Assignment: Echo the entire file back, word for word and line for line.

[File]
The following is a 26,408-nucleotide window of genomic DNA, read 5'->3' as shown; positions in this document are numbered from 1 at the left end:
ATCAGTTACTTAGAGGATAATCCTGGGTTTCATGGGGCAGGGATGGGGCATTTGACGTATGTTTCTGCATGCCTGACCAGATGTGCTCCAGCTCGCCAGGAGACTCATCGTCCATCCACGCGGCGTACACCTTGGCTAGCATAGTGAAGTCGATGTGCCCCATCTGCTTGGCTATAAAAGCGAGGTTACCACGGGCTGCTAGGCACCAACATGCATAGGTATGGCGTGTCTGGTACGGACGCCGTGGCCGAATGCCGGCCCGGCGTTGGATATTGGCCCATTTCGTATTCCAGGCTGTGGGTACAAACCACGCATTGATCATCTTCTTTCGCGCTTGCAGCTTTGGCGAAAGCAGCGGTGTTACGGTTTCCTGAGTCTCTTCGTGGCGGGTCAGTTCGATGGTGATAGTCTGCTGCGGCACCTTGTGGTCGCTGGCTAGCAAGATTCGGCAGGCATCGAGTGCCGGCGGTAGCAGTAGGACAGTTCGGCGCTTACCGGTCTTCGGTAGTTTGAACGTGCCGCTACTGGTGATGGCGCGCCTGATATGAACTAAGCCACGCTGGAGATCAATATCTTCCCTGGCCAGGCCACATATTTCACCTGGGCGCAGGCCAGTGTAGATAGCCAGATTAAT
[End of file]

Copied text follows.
The following is a 26,408-nucleotide window of genomic DNA, read 5'->3' as shown; positions in this document are numbered from 1 at the left end:
ATCAGTTACTTAGAGGATAATCCTGGGTTTCATGGGGCAGGGATGGGGCATTTGACGTATGTTTCTGCATGCCTGACCAGATGTGCTCCAGCTCGCCAGGAGACTCATCGTCCATCCACGCGGCGTACACCTTGGCTAGCATAGTGAAGTCGATGTGCCCCATCTGCTTGGCTATAAAAGCGAGGTTACCACGGGCTGCTAGGCACCAACATGCATAGGTATGGCGTGTCTGGTACGGACGCCGTGGCCGAATGCCGGCCCGGCGTTGGATATTGGCCCATTTCGTATTCCAGGCTGTGGGTACAAACCACGCATTGATCATCTTCTTTCGCGCTTGCAGCTTTGGCGAAAGCAGCGGTGTTACGGTTTCCTGAGTCTCTTCGTGGCGGGTCAGTTCGATGGTGATAGTCTGCTGCGGCACCTTGTGGTCGCTGGCTAGCAAGATTCGGCAGGCATCGAGTGCCGGCGGTAGCAGTAGGACAGTTCGGCGCTTACCGGTCTTCGGTAGTTTGAACGTGCCGCTACTGGTGATGGCGCGCCTGATATGAACTAAGCCACGCTGGAGATCAATATCTTCCCTGGCCAGGCCACATATTTCACCTGGGCGCAGGCCAGTGTAGATAGCCAGATTAAT